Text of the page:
In the final days of the Maryland legislative session, top democrats agreed to the expansion of medical marijuana growers in the state. Two top lawmakers in particular, Senate President Thomas V. Mike Miller and House Speaker Michael Busch, showed their support by writing a letter in July requesting passage of “emergency legislation” in the legislation session beginning January.
Even with these steps forward, there are still many issues to discuss. For example, lawmakers are still wrestling over which businesses should be given entry into the lucrative marijuana market. Fifteen companies were preapproved last year by regulators. If they pass all final inspections and background checks, they’ll be cleared to open cultivation sites. And what about marijuana credit card processing? With strict federal regulations, merchants are unable to secure processing and funding from traditional financial institutions. Most turn to an alternative provider like Marijuana Merchant Account (MMA).
There have been other obstacles in the process of approving five additional growing licenses. In the final days of the legislative session, House and Senate negotiators battled over a compromise concerning how many new licenses should be issued, along with whether the number of growers should be reduced if a company fails inspection.
If the new bill was passed, it would also favor minority-owned companies. This addition is lawmakers attempt to address concerns raised when two companies sued the state after their application was rejected in favor of lower-ranked bids. According to The Washington Post, these lower-ranked bids were from “geographic regions of Maryland where no growers had been approved”.
Opposition arose to expand the Maryland marijuana market, surprisingly, from the fifteen businesses that have already been given cultivation licenses. These companies have banded together to oppose expanding the market. According to them, this expansion completely derails their business plans and pitches to investors; their plans were based on the expectation that they would have exclusive foothold of the marijuana industry in Maryland.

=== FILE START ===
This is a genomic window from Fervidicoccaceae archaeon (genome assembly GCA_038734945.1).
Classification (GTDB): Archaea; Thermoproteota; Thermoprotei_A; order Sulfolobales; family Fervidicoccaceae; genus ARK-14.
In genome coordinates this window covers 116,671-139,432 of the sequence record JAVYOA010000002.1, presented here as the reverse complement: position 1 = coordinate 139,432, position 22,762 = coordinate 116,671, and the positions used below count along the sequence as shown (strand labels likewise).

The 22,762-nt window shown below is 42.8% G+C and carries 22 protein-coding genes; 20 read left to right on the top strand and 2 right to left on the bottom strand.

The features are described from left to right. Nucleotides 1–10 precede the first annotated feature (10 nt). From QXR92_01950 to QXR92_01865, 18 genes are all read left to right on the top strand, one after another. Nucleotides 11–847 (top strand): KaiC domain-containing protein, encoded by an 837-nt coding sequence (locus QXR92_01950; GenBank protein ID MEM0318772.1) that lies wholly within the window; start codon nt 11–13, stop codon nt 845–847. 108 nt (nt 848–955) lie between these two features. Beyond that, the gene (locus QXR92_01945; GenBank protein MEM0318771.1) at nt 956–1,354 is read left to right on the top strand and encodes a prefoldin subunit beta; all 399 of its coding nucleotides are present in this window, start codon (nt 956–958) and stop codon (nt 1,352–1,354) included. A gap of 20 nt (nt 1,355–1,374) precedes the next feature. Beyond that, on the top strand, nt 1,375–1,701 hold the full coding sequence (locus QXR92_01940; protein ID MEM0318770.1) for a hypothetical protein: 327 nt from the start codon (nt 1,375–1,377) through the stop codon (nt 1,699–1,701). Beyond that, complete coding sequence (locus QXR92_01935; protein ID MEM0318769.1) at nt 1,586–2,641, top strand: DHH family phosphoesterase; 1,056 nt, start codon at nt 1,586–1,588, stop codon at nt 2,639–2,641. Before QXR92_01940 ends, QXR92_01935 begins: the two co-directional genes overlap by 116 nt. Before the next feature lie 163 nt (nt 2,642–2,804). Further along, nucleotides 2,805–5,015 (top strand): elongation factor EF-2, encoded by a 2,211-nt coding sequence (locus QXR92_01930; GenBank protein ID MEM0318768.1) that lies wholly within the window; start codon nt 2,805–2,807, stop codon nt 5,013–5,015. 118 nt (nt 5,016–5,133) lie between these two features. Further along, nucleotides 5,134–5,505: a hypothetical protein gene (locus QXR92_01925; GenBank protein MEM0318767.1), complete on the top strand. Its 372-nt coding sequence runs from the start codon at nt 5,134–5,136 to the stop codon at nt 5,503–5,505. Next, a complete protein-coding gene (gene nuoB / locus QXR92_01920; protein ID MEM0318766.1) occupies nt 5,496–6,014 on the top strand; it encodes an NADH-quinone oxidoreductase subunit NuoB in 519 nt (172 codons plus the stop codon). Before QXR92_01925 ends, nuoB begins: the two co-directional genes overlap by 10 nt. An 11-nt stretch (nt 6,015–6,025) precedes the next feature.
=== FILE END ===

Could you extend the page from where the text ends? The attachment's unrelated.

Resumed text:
“Our members relied on commitments from the state when making their business decisions, and it is reasonable for them to expect that the state would honor those commitments,” says Jake Van Wingerden, President of Cecil County’s SunMed Growers. “Many of our members are just months away from delivering medical cannabis to patients, and we are opposed to any changes that would cause additional delays to this important program.”
Unfortunately, the session came to a close with no resolution. The bill was pushed off until 11:55p.m. – with a midnight deadline – before it came up before the full House. Republican lawmakers then delayed the vote by asking questions until the clock hit midnight. The 90-day session came to a close.
The result: none of the companies that received the green light to start growing Maryland’s first legal marijuana belong to African Americans, and the legal battle with two rejected applicants continues (they planned to drop the lawsuit if the bill was passed). The decision may be delayed, but the push for growth continues.